What happens when Debt Management Companies shut down?

Since the Financial Conduct Authority (FCA) assumed responsibility for regulating consumer credit firms in April 2014 and introduced tighter controls in order to raise standards in the sector, over 100 firms have closed their doors.

When firms close, either by choice or otherwise, they leave behind thousands of worried, vulnerable people.  Many of these people, having already received bad advice from a previous firm, may even look to enter the same or a similarly unsuitable solution with another commercial provider.
The story of debt management companies disappearing will be one which we will hear of again and again in the coming months, as companies either concede that they are unable to meet the new regulatory requirements and decide not to continue or are closed down by the FCA.
So what happens then? Those who have been told that their debt management company is closing should contact a not-for-profit debt advice charity such as Debt Advice Foundation, which they can do via the Money Advice Service website.  Anyone affected by the closure of a debt management company will receive a letter from the FCA informing them of the decision and outlining their options in due course.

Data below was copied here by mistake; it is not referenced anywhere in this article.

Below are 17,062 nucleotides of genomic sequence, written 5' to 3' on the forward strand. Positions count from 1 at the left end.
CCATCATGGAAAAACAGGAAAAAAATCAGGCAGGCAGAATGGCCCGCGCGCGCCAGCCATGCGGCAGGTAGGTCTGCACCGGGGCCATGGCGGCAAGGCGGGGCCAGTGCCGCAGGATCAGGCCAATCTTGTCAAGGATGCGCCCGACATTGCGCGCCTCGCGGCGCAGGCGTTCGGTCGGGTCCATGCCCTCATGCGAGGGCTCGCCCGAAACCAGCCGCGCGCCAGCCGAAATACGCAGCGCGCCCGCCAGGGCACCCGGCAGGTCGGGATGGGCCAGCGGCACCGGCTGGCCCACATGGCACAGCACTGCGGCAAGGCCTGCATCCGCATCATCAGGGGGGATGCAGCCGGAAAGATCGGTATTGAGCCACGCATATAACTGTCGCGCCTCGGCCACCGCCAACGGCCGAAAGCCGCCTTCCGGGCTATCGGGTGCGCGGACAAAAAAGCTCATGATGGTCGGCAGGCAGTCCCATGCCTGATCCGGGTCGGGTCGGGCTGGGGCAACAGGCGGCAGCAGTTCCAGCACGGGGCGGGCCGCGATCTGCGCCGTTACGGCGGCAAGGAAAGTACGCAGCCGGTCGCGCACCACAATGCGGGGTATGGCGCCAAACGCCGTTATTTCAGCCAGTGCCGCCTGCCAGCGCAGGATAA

There are some significant differences between the commercial and not for profit sectors, the main difference being the nature of the solutions offered.  Commercial firms wills generally recommend a debtor funded debt management plan, in which, around 15% of the client’s monthly payment goes towards administration fees, whereas not for profit agencies will usually recommend a creditor funded plan, which is free to the client and which enables them to repay their debt 15% sooner than a debtor funded plan on average.
David Rodger, CEO of Debt Advice Foundation said;
“The bottom line is that the consumer debt advice industry has been beset by inconsistencies, both in terms of what organisations say in their advertising and in terms of the advice that they give to clients.
“The crackdown on the debt management industry is certainly good news, but we must ensure that people don't suffer further as a result. We hope that those who are struggling are being signposted to a free debt advice service so that they can finally be on the road to genuine financial recovery.”